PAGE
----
Although it's not likely to change many minds about Andrea Bocelli, this is one of the more intriguing items in the Italian crossover tenor's catalog. In a way it's surprising that he hasn't taken on this project until now, for the Neapolitan and Italian mid-century pop songs he performs here were in many ways the original "crossover" items from the European continent. On the other hand, the performers, like Caruso, who made these songs famous (or the earlier ones among them, at least), did so as opera singers who were offering an exaggerated, slightly camp version of their normal musical language. That's not what happens here. Incanto is billed as an evocation of Italy in the 1950s, as experienced through the romantic classics of cinema from Hollywood and from Italy itself. The CD and accompanying DVD are presented in a hardback booklet with artwork featuring Bocelli walking away from a parked Vespa motor scooter (you have to wonder whether product placement was involved). The arrangements are lush, pure mid-century pop with strings, much heavier than the ones you would hear with Caruso or even the contemporary operatic singers who have recorded discs like this, and conductor Steven Mercurio, leading the Orchestra Sinfonica di Milano Giuseppe Verdi, plays them to the hilt. And the thing with Bocelli himself is that his voice resides easily in the ranges and moves of these songs. He's not forcing his voice into operatic brilliance, but simply doing what comes naturally. The result is that the inherent humor in some of these songs, like Funiculì Funiculà, is diminished, but that those that rely on pure sentiment, like the Mexican chestnut Granada, are given a lightness and warmth that fits perfectly with what Bocelli is all about. After coming to international stardom, Bocelli attempted in various ways to tease new things out of his voice, which was probably beneficial in the end inasmuch as it kept the spotlight on his career: when he showed up in middle-sized cities around the world to sing opera, the press went with him. Here, he returns to his comfort zone -- paradoxically in music that wasn't always quite about a comfort zone, but the singer's fans who can pick his voice out from across a crowded shopping mall are going to love this.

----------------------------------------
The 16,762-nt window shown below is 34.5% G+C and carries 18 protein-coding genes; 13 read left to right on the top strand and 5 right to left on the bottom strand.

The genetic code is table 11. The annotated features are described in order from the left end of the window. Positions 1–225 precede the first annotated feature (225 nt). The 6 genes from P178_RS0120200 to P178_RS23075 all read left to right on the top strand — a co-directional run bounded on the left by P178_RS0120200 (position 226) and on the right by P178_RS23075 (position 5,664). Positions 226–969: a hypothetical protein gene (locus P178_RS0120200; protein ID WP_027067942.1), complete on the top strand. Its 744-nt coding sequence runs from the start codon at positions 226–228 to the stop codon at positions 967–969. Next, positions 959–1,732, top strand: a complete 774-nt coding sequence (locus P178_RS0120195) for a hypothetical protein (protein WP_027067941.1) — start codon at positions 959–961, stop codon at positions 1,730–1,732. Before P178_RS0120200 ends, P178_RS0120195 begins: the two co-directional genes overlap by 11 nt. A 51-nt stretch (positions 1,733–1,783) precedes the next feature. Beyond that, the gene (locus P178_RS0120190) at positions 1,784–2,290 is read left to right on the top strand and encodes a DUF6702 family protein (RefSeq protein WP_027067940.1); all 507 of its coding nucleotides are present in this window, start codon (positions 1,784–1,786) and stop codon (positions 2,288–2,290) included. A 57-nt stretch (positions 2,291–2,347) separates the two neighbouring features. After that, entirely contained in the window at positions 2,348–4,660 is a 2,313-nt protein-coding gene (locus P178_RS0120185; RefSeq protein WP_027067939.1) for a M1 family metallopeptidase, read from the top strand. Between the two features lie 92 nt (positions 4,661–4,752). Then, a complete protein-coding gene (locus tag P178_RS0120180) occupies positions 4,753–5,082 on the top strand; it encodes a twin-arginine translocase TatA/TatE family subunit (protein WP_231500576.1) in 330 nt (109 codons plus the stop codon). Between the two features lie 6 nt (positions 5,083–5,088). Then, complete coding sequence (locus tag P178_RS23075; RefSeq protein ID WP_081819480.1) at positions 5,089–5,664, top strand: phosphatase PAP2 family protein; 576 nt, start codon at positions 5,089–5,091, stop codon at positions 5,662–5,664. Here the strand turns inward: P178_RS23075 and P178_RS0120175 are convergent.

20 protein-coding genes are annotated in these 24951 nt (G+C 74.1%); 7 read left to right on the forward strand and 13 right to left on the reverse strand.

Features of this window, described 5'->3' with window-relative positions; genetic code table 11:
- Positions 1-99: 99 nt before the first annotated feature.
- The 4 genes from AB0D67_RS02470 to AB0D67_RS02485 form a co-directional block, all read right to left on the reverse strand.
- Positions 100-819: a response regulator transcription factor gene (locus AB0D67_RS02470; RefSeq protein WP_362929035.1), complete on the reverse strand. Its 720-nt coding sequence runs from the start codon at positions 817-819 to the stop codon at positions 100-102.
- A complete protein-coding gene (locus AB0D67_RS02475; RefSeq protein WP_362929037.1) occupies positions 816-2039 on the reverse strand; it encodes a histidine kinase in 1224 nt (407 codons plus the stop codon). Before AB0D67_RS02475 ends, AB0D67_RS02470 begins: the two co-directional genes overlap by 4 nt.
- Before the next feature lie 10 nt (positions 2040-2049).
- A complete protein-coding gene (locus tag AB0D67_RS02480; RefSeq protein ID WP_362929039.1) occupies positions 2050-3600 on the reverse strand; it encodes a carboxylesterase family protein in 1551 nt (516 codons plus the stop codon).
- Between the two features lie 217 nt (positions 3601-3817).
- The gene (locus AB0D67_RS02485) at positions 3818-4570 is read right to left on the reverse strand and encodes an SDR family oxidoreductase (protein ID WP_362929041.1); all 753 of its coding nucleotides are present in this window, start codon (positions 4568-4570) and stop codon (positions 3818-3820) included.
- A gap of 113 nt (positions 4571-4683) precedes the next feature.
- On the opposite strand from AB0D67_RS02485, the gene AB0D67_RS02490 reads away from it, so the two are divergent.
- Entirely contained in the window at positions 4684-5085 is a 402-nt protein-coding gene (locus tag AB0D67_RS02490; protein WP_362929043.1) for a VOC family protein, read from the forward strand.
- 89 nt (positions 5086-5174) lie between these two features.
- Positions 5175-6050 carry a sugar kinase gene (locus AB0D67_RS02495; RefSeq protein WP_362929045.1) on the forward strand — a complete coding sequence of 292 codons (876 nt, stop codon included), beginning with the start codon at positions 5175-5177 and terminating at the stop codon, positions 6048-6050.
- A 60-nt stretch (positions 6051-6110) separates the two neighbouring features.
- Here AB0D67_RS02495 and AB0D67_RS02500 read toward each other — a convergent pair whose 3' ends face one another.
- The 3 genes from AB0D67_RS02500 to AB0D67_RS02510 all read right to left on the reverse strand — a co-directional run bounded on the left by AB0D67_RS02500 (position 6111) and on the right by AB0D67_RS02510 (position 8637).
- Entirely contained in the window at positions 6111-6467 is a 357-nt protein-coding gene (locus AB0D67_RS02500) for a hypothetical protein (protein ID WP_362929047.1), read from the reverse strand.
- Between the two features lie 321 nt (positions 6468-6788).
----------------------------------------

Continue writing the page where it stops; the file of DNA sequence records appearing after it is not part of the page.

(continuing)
AllMusic Review by James Manheim